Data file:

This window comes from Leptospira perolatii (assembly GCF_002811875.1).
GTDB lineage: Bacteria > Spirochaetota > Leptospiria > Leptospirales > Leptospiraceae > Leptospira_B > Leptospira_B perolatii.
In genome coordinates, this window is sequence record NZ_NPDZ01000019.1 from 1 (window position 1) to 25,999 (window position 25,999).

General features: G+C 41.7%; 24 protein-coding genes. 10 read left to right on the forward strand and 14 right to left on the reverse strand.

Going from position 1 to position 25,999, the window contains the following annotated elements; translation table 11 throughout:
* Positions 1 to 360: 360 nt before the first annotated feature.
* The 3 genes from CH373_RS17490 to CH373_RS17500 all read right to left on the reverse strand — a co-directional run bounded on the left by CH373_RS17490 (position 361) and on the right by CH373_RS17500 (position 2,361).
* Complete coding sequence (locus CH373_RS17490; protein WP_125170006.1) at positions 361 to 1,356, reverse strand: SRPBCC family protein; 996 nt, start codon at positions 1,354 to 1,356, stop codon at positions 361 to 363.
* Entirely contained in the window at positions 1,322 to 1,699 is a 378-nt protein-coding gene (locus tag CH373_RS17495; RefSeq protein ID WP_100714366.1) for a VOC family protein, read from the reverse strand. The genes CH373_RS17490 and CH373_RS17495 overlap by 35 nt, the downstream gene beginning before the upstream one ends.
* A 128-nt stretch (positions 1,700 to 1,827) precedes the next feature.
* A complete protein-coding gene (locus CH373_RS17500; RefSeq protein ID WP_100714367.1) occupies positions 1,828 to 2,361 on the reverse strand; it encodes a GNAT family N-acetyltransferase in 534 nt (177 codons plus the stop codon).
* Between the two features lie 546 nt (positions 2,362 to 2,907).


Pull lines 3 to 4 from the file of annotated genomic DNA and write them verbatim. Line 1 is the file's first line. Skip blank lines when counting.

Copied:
In genome coordinates, this window is sequence record NZ_NPDZ01000019.1 from 1 (window position 1) to 25,999 (window position 25,999).

General features: G+C 41.7%; 24 protein-coding genes. 10 read left to right on the forward strand and 14 right to left on the reverse strand.